The Islamic State runs the campaigns in a centralized and directed manner. They begin with the organization’s top leadership, who direct the central Propaganda Bureau, which then transmits guidelines to the Propaganda Offices of each province. The headquarters’ ability to engage the provinces in the effort to raise consciousness – even the more remote and peripheral ones, like Hadhramaut in Yemen and Barqa in Libya – has proven very effective in transmitting focused messages. It furthermore contributes to the aura surrounding the Islamic State, helping to create the illusion that it crosses territorial boundaries, and is present and active in large areas of the Middle East and Africa. Given the production quality evident in the videos, which requires time for preparation, production and editing, it appears that provinces play only a minor role in their production. It seems the central propaganda headquarters is actually responsible for production, and the provinces for the active distribution.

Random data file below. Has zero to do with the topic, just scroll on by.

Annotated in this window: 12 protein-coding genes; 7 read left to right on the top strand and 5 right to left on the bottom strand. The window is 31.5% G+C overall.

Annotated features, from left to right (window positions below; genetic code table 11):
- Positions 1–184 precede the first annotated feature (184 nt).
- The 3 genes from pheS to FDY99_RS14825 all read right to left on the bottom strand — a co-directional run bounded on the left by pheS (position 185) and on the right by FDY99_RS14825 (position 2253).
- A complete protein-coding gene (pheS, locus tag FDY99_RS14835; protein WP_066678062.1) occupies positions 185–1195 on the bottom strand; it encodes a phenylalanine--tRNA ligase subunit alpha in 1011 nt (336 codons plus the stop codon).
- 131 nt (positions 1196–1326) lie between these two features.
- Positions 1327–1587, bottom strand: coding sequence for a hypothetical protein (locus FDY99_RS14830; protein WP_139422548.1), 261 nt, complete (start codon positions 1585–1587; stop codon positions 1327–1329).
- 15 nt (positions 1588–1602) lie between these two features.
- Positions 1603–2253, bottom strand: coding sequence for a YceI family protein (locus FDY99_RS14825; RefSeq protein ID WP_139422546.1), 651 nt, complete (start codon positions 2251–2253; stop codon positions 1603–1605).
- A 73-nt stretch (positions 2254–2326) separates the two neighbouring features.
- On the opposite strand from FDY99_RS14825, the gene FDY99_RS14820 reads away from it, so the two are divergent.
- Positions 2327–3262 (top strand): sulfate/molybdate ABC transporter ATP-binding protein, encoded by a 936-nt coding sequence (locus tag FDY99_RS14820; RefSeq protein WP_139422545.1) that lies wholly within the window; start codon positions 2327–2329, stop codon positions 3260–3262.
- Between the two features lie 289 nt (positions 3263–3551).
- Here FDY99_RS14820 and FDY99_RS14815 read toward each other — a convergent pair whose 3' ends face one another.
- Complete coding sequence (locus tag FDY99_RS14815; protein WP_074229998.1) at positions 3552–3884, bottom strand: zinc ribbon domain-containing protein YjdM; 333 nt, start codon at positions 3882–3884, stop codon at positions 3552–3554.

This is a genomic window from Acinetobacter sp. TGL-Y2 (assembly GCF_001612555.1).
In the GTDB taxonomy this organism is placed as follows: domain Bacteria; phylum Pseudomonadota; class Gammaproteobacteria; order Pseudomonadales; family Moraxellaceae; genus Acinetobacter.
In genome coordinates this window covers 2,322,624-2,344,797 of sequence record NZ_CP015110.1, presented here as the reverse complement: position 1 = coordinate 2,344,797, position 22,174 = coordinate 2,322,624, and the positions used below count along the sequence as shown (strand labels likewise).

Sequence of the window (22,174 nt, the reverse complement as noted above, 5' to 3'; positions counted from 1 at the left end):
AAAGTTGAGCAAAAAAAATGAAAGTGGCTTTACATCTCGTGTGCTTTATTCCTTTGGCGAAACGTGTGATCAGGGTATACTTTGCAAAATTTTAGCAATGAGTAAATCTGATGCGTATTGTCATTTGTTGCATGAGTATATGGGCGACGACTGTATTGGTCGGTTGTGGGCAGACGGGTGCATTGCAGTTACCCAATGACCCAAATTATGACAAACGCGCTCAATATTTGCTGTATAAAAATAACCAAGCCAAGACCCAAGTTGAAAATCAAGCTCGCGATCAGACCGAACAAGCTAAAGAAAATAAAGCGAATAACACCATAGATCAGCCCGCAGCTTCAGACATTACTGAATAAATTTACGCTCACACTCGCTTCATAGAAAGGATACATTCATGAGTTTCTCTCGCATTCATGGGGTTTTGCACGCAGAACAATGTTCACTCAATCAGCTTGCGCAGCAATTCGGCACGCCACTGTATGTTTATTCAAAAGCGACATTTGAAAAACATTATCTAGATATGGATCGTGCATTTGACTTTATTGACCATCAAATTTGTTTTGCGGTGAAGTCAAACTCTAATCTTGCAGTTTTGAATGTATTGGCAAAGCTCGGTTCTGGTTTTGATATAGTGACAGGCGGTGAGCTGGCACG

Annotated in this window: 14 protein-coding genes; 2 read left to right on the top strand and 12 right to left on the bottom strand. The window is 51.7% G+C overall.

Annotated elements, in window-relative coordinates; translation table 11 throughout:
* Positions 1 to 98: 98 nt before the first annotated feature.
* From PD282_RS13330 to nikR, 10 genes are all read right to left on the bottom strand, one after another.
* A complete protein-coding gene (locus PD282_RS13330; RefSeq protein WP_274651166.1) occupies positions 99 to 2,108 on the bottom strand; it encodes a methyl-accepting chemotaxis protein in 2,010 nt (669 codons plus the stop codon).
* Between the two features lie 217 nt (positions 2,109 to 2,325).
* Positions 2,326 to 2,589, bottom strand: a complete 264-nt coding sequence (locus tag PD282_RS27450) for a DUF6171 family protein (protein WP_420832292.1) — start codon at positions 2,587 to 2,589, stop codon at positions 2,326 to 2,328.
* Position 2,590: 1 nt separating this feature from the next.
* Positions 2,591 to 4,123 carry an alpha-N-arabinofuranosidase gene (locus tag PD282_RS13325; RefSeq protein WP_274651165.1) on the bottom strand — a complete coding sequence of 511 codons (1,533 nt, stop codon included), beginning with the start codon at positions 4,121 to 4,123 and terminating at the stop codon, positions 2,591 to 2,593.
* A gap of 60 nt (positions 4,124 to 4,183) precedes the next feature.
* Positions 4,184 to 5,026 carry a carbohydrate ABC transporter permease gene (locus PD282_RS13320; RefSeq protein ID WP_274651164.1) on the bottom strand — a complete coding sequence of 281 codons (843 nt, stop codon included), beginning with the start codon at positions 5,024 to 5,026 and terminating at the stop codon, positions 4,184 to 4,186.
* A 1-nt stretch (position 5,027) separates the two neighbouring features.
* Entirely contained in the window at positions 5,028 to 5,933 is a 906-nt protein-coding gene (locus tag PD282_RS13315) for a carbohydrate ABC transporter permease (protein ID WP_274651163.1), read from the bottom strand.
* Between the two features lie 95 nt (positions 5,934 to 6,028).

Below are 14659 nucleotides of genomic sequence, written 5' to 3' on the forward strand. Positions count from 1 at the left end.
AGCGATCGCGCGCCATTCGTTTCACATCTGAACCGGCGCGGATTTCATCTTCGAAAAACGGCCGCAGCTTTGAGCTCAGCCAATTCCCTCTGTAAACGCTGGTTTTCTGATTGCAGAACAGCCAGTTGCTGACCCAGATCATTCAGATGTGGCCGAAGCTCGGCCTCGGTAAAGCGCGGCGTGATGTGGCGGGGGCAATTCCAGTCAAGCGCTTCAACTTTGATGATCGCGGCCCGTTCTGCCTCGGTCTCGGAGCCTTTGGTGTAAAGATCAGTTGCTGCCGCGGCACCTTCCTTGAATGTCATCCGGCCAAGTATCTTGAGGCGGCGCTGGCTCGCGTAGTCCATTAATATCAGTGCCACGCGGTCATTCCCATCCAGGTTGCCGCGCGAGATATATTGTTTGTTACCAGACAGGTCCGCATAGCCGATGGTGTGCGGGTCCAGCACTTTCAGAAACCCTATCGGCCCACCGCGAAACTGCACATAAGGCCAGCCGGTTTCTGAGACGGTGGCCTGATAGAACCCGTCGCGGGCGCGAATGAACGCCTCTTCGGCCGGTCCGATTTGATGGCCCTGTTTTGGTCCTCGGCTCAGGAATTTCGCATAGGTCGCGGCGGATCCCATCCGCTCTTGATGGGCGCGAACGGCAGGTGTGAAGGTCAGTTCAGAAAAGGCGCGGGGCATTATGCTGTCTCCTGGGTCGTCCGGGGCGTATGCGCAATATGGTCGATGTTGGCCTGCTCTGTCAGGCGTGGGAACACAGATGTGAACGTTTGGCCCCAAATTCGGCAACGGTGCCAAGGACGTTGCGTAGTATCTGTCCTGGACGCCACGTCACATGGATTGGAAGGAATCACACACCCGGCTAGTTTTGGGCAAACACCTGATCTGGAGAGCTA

The scope of the Islamic State’s media activity over the past year illustrates the magnitude of the organization’s investment in its propaganda machine, both print and broadcast. A summary of the organization’s media activities, which appeared in its official weekly magazine, Al-Naba (distributed virtually on SNS and physically in provinces of the Islamic State), claimed that within one year provinces of the Islamic State had published no fewer than 710 videos, and 14,523 pictures, including 1,787 stills. It was also noted that the provincial Media Offices are responsible for covering local events in their area, and despite being separate entities, they operate “under the direct supervision of the (Central) Bureau of Communications,”[7] which is none other than the Propaganda Bureau.